|previous article in this issue||next article in this issue|
Document Details :
Title: Het paleis op de Meir in Antwerpen (The former royal palace of Antwerp)
Subtitle: Van particuliere woning tot keizerlijke en koninklijke verblijfplaats (from ‘town palace’ to imperial and royal residence)
Author(s): DEBRUYN, Mimi
Journal: Tijdschrift voor Interieurgeschiedenis en Design
Volume: 33 Date: 2004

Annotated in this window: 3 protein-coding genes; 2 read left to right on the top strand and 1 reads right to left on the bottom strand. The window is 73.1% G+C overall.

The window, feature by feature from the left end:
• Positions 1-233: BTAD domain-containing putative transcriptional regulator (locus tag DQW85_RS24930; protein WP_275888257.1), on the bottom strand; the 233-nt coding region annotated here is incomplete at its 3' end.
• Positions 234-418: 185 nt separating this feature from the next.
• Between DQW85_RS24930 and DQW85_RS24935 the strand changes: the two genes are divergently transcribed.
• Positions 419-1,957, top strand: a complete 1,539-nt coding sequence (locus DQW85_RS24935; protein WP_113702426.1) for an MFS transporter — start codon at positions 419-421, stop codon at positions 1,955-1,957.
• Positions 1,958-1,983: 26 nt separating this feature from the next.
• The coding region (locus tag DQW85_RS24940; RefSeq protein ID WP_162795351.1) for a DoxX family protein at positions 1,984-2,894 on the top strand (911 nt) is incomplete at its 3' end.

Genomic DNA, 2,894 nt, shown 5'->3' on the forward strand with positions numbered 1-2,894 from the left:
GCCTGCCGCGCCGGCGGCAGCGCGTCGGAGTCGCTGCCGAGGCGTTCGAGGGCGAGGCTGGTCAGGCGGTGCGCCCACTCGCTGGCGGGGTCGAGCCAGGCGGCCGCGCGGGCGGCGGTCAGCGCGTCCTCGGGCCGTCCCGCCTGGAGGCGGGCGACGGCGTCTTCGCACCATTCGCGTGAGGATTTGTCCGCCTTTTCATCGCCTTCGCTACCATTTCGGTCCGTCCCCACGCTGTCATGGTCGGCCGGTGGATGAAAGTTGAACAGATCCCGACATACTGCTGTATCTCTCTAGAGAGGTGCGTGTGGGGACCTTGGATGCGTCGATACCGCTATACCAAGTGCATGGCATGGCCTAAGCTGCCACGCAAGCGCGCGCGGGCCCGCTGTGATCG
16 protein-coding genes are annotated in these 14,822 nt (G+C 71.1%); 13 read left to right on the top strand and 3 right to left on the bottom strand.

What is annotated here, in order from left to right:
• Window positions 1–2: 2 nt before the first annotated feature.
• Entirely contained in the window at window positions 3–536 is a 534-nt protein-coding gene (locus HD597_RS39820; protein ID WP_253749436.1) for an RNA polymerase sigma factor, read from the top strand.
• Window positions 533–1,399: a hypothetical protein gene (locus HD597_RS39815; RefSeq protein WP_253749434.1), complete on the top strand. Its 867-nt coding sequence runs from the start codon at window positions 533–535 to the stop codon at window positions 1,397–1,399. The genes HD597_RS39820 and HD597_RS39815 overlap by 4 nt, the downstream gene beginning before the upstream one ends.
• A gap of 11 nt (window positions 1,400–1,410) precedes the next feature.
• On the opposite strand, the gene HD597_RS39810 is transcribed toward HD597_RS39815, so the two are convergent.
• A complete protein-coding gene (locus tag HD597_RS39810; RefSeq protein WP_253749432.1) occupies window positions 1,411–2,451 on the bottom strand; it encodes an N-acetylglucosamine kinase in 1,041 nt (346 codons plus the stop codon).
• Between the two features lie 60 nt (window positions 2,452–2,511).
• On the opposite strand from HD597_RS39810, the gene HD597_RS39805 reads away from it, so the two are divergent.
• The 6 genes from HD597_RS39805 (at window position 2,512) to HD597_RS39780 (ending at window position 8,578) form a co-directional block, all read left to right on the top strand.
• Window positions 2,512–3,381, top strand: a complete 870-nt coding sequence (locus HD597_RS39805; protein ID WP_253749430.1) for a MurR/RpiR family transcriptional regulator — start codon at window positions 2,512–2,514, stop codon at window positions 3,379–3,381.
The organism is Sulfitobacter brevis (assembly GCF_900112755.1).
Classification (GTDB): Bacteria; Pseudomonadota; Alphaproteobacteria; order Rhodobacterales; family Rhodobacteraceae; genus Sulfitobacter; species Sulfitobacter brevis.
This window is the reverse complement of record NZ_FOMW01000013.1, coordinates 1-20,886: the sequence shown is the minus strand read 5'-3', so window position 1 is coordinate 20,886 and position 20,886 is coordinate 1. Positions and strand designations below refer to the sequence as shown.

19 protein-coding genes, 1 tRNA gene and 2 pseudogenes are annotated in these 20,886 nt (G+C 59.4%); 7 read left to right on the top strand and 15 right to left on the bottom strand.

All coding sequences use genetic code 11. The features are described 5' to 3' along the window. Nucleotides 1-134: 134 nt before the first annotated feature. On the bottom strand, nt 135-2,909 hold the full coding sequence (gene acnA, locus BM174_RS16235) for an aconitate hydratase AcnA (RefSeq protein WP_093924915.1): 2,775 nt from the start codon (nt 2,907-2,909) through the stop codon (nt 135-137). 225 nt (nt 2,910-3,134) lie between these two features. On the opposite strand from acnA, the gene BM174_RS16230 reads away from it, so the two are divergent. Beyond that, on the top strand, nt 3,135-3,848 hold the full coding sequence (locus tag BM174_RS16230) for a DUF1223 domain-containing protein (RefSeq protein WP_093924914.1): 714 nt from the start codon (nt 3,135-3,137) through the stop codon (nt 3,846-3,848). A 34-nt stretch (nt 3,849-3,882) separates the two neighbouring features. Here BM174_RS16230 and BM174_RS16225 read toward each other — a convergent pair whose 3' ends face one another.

The former royal palace of Antwerp: from ‘town palace’ to imperial and royal residence Jan Peter van Baurscheit Junior (1699-1768) had already built several villas in Zeeland (Holland) and in the neighborhood of Antwerp before he started this ‘town palace’ in 1745. By the time the proprietor died in 1764, the building was not yet completely finished. The deed of sale of 1764 gives little specific information about the interior: marble chimneys, ceilings, gilded framework and decorations, as well as a number of painted portraits and bas-reliefs. Before the house was resold in 1777, two salons on the ground floor were enriched by decorative wall paintings, and there were also a fountain, stables and a coach-house in the garden. It certainly had gained in richness since being described in 1771 as ‘a royal house’! When it was bought in 1812 by Napoleon, the house was being rented out and had deteriorated. Together with this deed of sale, an inventory of the interior was drawn up, specifying the characteristics of each room (see appendix). This inventory, combined with the plans of the ground floor and of the first floor added to this deed, offer a realistic impression of the original, particularly as the interior was well conserved until 1970. When entering through the front door, guests were welcomed in the two salons on the right side. Behind them was a staircase from the basement to the attic, leading to the private living quarters on the first floor. Behind this staircase was the kitchen. To the left of the front porch a monumental staircase led from the basement to the first floor. Next to it was the dining room with tapestries and three family portraits, followed by the music room with gilded bas-reliefs. Above the music room, a ‘red room’ was located behind a tapestry room, while the right front rooms on the upper floor were decorated in blue and green. Service stairs for the personnel were located in the corners of the back wings and the side wings. In addition, the salleor the main reception room was in the left back wing, opposite three service rooms in the right back wing. Bedrooms and cabinets were on the upper floor of the back wings on each side of the building. The private rooms for the personnel were in the attic, which also housed a drying area for the laundry. In his youth, van Baurscheit had worked together with the famous Daniel Marot (1663-1752) in The Hague (Holland). Together with Marot, French concepts of interior decoration had become even more fashionable in Holland, especially among a continuously growing bourgeoisie. The fact that they were drawn by the architect himself give these interiors their particular character. He personally designed every part of a marble chimney, stucco ceiling, wooden staircase, framed mirror, wainscot, and so forth. This is not to suggest that every single detail was reinvented over and over again, but that it was copied in a never-ending variation on a general concept that only slightly varied, depending on the specific situation. In this sense all the Antwerp ‘town palaces’, city houses and villas by van Baurscheit resemble one another. Typical for van Baurscheit’s interiors are the sopra portas in grisaille above the doors and chimneys executed by the Flemish painter Maarten Jozef Geeraerts (1707-1791). They were especially popular among the upper class of that period. No fewer than eighteen painted bas-reliefs are mentioned in the deed of 1812, of which nine have survived, all representing allegorical putti. Their resemblance to the sculptured putti by Jan Peter van Baurscheit Senior (1669-1728) is striking. Moreover, they are very similar to those at the top of the building’s facade, works made by van Baurscheit’s sculptors, Slavon and Gillis, in 1753 and 1757. They represent ‘Commerce’ on the left frontispiece, and ‘War’ on the right – both typical themes for the status of the original owner. Although ‘capitalism’ had not yet been institutionalized, it was highly appreciated in practice. The same message is embedded in the room-size mural paintings by Balthasar Beschey (1708-1776) representing the story of Joseph of Egypt. Later, under the supervision of Pierre Fontaine (1762-1853), Napoleon redecorated part of the building in Empire style, and under the Belgian king Leopold II several rooms were renovated in a more glamorous 18thcentury style – e.g. the present ballroom in Italian classicist style; none of them managed to live in it, however, leaving behind more debts than treasures...